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Do AOL's Employees Like Arianna Huffington?

Nov. 29, 2010: Arianna Huffington, author, syndicated columnist and co-founder and editor-in-chief of the "The Huffington Post, poses in Toronto.AP

If you could rate your boss, what would you say?

What if your boss was Arianna Huffington?

AOL has sent out an expanded version of its standard employee-feedback survey, asking AOL staffers to rate "communications and culture" -- as well as the litany of changes brought about by Huffington, who has overhauled the company's news business.

The move comes amid confusion and controversy surrounding the abrasive but insightful former TechCrunch head Michael Arrington -- who was shown the door mere days ago, and given a $10 million payout in the form of an investment in his new venture-capital firm.

At the TechCrunch Disrupt event immediately after AOL announced it had let him go, Arrington "rated communications and culture" in his own way, sporting a green T-shirt that read "unpaid blogger" -- a clear nod to The Huffington Post's business model.

“That’s what I’m down to: making statements on f*****g T-shirts,” Arrington reportedly said later.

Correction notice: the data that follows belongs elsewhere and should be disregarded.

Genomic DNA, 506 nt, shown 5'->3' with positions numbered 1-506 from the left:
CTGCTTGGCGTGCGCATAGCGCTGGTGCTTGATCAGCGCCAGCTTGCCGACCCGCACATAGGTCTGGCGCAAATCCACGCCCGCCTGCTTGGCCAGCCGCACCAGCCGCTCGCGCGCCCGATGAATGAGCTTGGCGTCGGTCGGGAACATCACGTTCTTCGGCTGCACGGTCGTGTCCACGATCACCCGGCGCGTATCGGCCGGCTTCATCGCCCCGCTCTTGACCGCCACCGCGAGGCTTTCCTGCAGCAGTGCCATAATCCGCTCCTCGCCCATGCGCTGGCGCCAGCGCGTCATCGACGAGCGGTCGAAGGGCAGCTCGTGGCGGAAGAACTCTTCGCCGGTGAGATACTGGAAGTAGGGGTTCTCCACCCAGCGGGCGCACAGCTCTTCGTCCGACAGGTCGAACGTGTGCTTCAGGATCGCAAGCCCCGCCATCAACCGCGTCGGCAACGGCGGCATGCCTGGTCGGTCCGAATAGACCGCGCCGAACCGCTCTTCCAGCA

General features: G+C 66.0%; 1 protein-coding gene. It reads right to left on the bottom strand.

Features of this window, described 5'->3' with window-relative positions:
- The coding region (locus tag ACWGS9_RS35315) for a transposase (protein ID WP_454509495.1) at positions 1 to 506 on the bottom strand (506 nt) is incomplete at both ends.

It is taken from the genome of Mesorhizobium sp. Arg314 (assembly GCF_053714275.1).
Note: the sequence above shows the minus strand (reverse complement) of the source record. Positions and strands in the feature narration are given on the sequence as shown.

The TechCrunch turmoil may be biting AOL back, it seems. And to gauge employee sentiment, the company will give staffers a venue other than T-shirts for voicing their opinions.

According to Business Insider, which acquired a copy of the survey, the feedback survey starts by asking employees which unit they work for. Then it asks them to rate their superiors.

"As we continue to evolve as a company, we want to hear what’s on your mind, particularly when it comes to what the company can do to improve our employee communications and culture. As a part of this, we're inviting all AOL employees to participate in an expanded edition of our usual Pulse (employee feedback) survey."

An AOL spokeswoman denied that characterization of the survey, telling FoxNews.com that it is not intended as a venue for employees to vent spleen about Huffington or CEO Tim Armstrong.

"It's not about rating. We regularly survey our employees just to get their feedback," the spokeswoman told FoxNews.com. 

"We're not rating our executives."